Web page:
Peace Corps Mozambique promotes gender awareness and girls’ education and empowerment. Volunteers will receive training on gender challenges in country and will have the opportunity to implement gender-related activities that are contextually appropriate. During service, Volunteers will look for ways to work with community members to promote gender-equitable norms and increase girls’ sense of agency. As part of their work, Volunteers will also report on these efforts and their impact.
• Knowledge and experience in English teaching, preferably in a multicultural setting
• Knowledge of and willingness to apply student-centered teaching methods in the classroom
• Ability to work well with others in a cross-cultural work environment
• Creativity and resourcefulness
Required Language Skills
A. Completed 4 years of high school Spanish coursework within the past 8 years
B. Completed minimum 2 semesters of Spanish college- level coursework within the past 6 years
C. Native/fluent speaker of Spanish or Portuguese
D. Prior Portuguese language competency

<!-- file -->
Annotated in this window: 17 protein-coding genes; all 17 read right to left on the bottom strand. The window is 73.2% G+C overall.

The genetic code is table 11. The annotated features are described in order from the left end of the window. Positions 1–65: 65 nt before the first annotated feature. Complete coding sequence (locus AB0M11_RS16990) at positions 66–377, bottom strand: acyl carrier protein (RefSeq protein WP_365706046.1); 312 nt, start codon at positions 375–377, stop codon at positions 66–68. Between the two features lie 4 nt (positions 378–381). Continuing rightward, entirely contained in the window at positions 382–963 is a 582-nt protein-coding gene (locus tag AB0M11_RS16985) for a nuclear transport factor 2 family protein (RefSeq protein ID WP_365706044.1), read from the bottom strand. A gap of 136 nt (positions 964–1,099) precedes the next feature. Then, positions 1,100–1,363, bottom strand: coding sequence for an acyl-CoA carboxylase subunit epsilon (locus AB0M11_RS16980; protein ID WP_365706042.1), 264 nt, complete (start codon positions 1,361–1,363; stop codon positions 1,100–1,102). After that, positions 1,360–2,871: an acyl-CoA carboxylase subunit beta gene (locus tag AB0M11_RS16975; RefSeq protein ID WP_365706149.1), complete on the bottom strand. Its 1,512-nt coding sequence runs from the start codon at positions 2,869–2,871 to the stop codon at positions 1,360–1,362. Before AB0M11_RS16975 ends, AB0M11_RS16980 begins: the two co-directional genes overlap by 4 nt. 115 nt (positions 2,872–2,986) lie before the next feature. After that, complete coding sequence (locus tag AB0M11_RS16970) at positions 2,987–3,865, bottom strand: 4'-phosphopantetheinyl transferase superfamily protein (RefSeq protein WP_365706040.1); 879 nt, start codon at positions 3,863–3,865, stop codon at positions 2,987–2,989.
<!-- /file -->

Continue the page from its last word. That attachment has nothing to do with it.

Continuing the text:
Candidates who do not meet the language proficiency levels above can take the language placement exams to demonstrate their level of proficiency. Competitive applicants typically attain a score of 50 on the Spanish College Level Examination Program CLEP exam or a score of Novice‐High on the American Council on the Teaching of Foreign Languages (ACTFL OPI).
Candidates who do not meet the language requirement but have a strong interest to work in the education sector are encouraged to apply.
Mini buses and taxis provide most of the transportation in urban settings. Rural transportation ranges from minibuses and pickup trucks to boat taxis, or simply lots of walking. Transportation options may be unreliable, especially off the main paved roads and during the rainy season. Volunteers should also be prepared to experience high heat and humidity in most regions of the country.